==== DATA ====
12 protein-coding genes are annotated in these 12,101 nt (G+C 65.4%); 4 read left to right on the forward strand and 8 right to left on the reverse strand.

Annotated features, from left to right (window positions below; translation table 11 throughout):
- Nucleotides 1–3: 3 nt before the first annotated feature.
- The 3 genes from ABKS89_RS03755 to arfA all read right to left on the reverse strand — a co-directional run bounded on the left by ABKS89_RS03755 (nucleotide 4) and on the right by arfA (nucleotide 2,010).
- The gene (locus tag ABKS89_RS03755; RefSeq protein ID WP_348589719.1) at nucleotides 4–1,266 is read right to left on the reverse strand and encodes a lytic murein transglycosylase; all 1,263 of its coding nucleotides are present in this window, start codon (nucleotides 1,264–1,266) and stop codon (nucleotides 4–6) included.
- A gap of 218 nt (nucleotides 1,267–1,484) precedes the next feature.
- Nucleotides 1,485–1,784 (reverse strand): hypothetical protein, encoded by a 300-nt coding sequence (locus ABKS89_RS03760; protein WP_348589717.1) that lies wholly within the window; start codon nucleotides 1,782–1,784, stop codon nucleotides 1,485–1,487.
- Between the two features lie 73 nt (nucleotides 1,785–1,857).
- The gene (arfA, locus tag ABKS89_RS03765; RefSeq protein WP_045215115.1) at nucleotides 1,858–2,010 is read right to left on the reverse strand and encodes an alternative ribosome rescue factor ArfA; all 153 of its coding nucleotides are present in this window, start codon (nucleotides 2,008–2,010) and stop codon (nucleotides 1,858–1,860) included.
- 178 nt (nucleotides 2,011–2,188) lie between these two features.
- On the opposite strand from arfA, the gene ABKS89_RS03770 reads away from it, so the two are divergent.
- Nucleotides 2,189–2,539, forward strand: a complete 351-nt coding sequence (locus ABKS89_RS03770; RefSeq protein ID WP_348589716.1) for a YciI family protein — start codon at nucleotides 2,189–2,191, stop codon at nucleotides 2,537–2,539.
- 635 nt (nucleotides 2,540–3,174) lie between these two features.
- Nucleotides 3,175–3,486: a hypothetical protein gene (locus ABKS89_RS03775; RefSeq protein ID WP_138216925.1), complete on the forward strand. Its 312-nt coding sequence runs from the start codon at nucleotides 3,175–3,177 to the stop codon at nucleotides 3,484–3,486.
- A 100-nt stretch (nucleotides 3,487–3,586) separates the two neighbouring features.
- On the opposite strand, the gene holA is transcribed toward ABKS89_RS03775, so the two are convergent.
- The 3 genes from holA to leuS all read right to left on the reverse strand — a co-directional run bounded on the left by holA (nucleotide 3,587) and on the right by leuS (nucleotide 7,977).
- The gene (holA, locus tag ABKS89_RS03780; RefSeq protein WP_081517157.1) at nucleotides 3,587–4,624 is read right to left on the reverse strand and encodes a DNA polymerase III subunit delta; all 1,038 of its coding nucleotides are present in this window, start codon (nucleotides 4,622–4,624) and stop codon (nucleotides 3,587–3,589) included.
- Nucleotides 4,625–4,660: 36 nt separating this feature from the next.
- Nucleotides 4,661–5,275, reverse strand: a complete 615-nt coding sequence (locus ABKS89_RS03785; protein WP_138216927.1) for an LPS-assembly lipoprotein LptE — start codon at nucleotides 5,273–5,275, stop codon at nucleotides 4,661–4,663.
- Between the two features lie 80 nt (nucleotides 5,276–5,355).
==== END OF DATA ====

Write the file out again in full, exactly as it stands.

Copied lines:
12 protein-coding genes are annotated in these 12,101 nt (G+C 65.4%); 4 read left to right on the forward strand and 8 right to left on the reverse strand.

Annotated features, from left to right (window positions below; translation table 11 throughout):
- Nucleotides 1–3: 3 nt before the first annotated feature.
- The 3 genes from ABKS89_RS03755 to arfA all read right to left on the reverse strand — a co-directional run bounded on the left by ABKS89_RS03755 (nucleotide 4) and on the right by arfA (nucleotide 2,010).
- The gene (locus tag ABKS89_RS03755; RefSeq protein ID WP_348589719.1) at nucleotides 4–1,266 is read right to left on the reverse strand and encodes a lytic murein transglycosylase; all 1,263 of its coding nucleotides are present in this window, start codon (nucleotides 1,264–1,266) and stop codon (nucleotides 4–6) included.
- A gap of 218 nt (nucleotides 1,267–1,484) precedes the next feature.
- Nucleotides 1,485–1,784 (reverse strand): hypothetical protein, encoded by a 300-nt coding sequence (locus ABKS89_RS03760; protein WP_348589717.1) that lies wholly within the window; start codon nucleotides 1,782–1,784, stop codon nucleotides 1,485–1,487.
- Between the two features lie 73 nt (nucleotides 1,785–1,857).
- The gene (arfA, locus tag ABKS89_RS03765; RefSeq protein WP_045215115.1) at nucleotides 1,858–2,010 is read right to left on the reverse strand and encodes an alternative ribosome rescue factor ArfA; all 153 of its coding nucleotides are present in this window, start codon (nucleotides 2,008–2,010) and stop codon (nucleotides 1,858–1,860) included.
- 178 nt (nucleotides 2,011–2,188) lie between these two features.
- On the opposite strand from arfA, the gene ABKS89_RS03770 reads away from it, so the two are divergent.
- Nucleotides 2,189–2,539, forward strand: a complete 351-nt coding sequence (locus ABKS89_RS03770; RefSeq protein ID WP_348589716.1) for a YciI family protein — start codon at nucleotides 2,189–2,191, stop codon at nucleotides 2,537–2,539.
- 635 nt (nucleotides 2,540–3,174) lie between these two features.
- Nucleotides 3,175–3,486: a hypothetical protein gene (locus ABKS89_RS03775; RefSeq protein ID WP_138216925.1), complete on the forward strand. Its 312-nt coding sequence runs from the start codon at nucleotides 3,175–3,177 to the stop codon at nucleotides 3,484–3,486.
- A 100-nt stretch (nucleotides 3,487–3,586) separates the two neighbouring features.
- On the opposite strand, the gene holA is transcribed toward ABKS89_RS03775, so the two are convergent.
- The 3 genes from holA to leuS all read right to left on the reverse strand — a co-directional run bounded on the left by holA (nucleotide 3,587) and on the right by leuS (nucleotide 7,977).
- The gene (holA, locus tag ABKS89_RS03780; RefSeq protein WP_081517157.1) at nucleotides 3,587–4,624 is read right to left on the reverse strand and encodes a DNA polymerase III subunit delta; all 1,038 of its coding nucleotides are present in this window, start codon (nucleotides 4,622–4,624) and stop codon (nucleotides 3,587–3,589) included.
- Nucleotides 4,625–4,660: 36 nt separating this feature from the next.
- Nucleotides 4,661–5,275, reverse strand: a complete 615-nt coding sequence (locus ABKS89_RS03785; protein WP_138216927.1) for an LPS-assembly lipoprotein LptE — start codon at nucleotides 5,273–5,275, stop codon at nucleotides 4,661–4,663.
- Between the two features lie 80 nt (nucleotides 5,276–5,355).